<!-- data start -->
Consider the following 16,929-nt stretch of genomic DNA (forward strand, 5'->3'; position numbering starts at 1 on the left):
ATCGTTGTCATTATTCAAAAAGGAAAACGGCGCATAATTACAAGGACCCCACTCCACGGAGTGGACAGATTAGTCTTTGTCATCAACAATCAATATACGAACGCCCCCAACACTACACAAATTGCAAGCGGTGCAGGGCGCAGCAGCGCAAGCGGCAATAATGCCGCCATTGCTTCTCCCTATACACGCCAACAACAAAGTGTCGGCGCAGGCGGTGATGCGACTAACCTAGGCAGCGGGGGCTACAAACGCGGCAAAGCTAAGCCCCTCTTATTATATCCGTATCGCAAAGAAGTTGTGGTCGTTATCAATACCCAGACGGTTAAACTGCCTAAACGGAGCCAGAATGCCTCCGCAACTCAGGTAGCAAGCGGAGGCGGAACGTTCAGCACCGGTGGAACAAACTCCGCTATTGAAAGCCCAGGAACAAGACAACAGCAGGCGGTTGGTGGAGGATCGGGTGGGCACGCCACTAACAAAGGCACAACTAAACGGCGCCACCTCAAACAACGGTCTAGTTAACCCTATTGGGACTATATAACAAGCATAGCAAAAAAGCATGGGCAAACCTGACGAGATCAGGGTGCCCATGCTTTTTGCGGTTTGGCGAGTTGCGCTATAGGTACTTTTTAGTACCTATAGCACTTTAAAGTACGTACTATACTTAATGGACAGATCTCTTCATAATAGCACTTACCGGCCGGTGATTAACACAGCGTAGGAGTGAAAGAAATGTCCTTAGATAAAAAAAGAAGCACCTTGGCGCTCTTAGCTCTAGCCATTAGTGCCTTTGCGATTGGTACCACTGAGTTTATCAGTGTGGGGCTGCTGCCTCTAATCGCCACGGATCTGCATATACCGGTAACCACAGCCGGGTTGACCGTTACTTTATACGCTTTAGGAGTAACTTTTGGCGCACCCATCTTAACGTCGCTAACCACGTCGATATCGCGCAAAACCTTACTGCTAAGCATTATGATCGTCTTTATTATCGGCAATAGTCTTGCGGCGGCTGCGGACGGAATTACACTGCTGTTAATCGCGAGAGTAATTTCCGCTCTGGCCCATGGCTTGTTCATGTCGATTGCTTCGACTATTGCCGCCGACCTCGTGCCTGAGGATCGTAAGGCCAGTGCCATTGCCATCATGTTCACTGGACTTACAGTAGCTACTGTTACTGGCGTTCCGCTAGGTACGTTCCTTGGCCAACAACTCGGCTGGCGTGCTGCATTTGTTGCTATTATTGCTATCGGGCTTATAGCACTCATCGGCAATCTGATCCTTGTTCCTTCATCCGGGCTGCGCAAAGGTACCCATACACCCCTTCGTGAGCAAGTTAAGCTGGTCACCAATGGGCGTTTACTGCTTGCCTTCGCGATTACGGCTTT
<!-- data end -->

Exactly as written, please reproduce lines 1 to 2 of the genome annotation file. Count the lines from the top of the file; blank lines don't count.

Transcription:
Consider the following 16,929-nt stretch of genomic DNA (forward strand, 5'->3'; position numbering starts at 1 on the left):
ATCGTTGTCATTATTCAAAAAGGAAAACGGCGCATAATTACAAGGACCCCACTCCACGGAGTGGACAGATTAGTCTTTGTCATCAACAATCAATATACGAACGCCCCCAACACTACACAAATTGCAAGCGGTGCAGGGCGCAGCAGCGCAAGCGGCAATAATGCCGCCATTGCTTCTCCCTATACACGCCAACAACAAAGTGTCGGCGCAGGCGGTGATGCGACTAACCTAGGCAGCGGGGGCTACAAACGCGGCAAAGCTAAGCCCCTCTTATTATATCCGTATCGCAAAGAAGTTGTGGTCGTTATCAATACCCAGACGGTTAAACTGCCTAAACGGAGCCAGAATGCCTCCGCAACTCAGGTAGCAAGCGGAGGCGGAACGTTCAGCACCGGTGGAACAAACTCCGCTATTGAAAGCCCAGGAACAAGACAACAGCAGGCGGTTGGTGGAGGATCGGGTGGGCACGCCACTAACAAAGGCACAACTAAACGGCGCCACCTCAAACAACGGTCTAGTTAACCCTATTGGGACTATATAACAAGCATAGCAAAAAAGCATGGGCAAACCTGACGAGATCAGGGTGCCCATGCTTTTTGCGGTTTGGCGAGTTGCGCTATAGGTACTTTTTAGTACCTATAGCACTTTAAAGTACGTACTATACTTAATGGACAGATCTCTTCATAATAGCACTTACCGGCCGGTGATTAACACAGCGTAGGAGTGAAAGAAATGTCCTTAGATAAAAAAAGAAGCACCTTGGCGCTCTTAGCTCTAGCCATTAGTGCCTTTGCGATTGGTACCACTGAGTTTATCAGTGTGGGGCTGCTGCCTCTAATCGCCACGGATCTGCATATACCGGTAACCACAGCCGGGTTGACCGTTACTTTATACGCTTTAGGAGTAACTTTTGGCGCACCCATCTTAACGTCGCTAACCACGTCGATATCGCGCAAAACCTTACTGCTAAGCATTATGATCGTCTTTATTATCGGCAATAGTCTTGCGGCGGCTGCGGACGGAATTACACTGCTGTTAATCGCGAGAGTAATTTCCGCTCTGGCCCATGGCTTGTTCATGTCGATTGCTTCGACTATTGCCGCCGACCTCGTGCCTGAGGATCGTAAGGCCAGTGCCATTGCCATCATGTTCACTGGACTTACAGTAGCTACTGTTACTGGCGTTCCGCTAGGTACGTTCCTTGGCCAACAACTCGGCTGGCGTGCTGCATTTGTTGCTATTATTGCTATCGGGCTTATAGCACTCATCGGCAATCTGATCCTTGTTCCTTCATCCGGGCTGCGCAAAGGTACCCATACACCCCTTCGTGAGCAAGTTAAGCTGGTCACCAATGGGCGTTTACTGCTTGCCTTCGCGATTACGGCTTT